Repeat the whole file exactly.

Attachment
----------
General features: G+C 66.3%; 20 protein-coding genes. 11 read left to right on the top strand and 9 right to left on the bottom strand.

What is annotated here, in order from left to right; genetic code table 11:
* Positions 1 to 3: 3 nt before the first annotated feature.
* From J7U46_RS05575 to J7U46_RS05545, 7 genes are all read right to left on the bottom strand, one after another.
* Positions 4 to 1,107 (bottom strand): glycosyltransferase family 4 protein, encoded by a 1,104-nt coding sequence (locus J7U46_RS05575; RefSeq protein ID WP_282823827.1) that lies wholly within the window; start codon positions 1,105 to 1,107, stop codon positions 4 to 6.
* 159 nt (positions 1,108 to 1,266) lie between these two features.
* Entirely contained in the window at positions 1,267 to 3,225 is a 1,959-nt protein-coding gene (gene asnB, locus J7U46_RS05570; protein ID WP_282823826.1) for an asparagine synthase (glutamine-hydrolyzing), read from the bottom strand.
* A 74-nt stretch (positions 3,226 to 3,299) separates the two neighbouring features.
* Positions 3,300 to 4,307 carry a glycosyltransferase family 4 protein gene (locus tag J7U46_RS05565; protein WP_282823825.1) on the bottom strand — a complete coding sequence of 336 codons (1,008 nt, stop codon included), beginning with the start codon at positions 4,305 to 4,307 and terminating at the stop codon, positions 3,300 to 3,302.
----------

General features: G+C 66.3%; 20 protein-coding genes. 11 read left to right on the top strand and 9 right to left on the bottom strand.

What is annotated here, in order from left to right; genetic code table 11:
* Positions 1 to 3: 3 nt before the first annotated feature.
* From J7U46_RS05575 to J7U46_RS05545, 7 genes are all read right to left on the bottom strand, one after another.
* Positions 4 to 1,107 (bottom strand): glycosyltransferase family 4 protein, encoded by a 1,104-nt coding sequence (locus J7U46_RS05575; RefSeq protein ID WP_282823827.1) that lies wholly within the window; start codon positions 1,105 to 1,107, stop codon positions 4 to 6.
* 159 nt (positions 1,108 to 1,266) lie between these two features.
* Entirely contained in the window at positions 1,267 to 3,225 is a 1,959-nt protein-coding gene (gene asnB, locus J7U46_RS05570; protein ID WP_282823826.1) for an asparagine synthase (glutamine-hydrolyzing), read from the bottom strand.
* A 74-nt stretch (positions 3,226 to 3,299) separates the two neighbouring features.
* Positions 3,300 to 4,307 carry a glycosyltransferase family 4 protein gene (locus tag J7U46_RS05565; protein WP_282823825.1) on the bottom strand — a complete coding sequence of 336 codons (1,008 nt, stop codon included), beginning with the start codon at positions 4,305 to 4,307 and terminating at the stop codon, positions 3,300 to 3,302.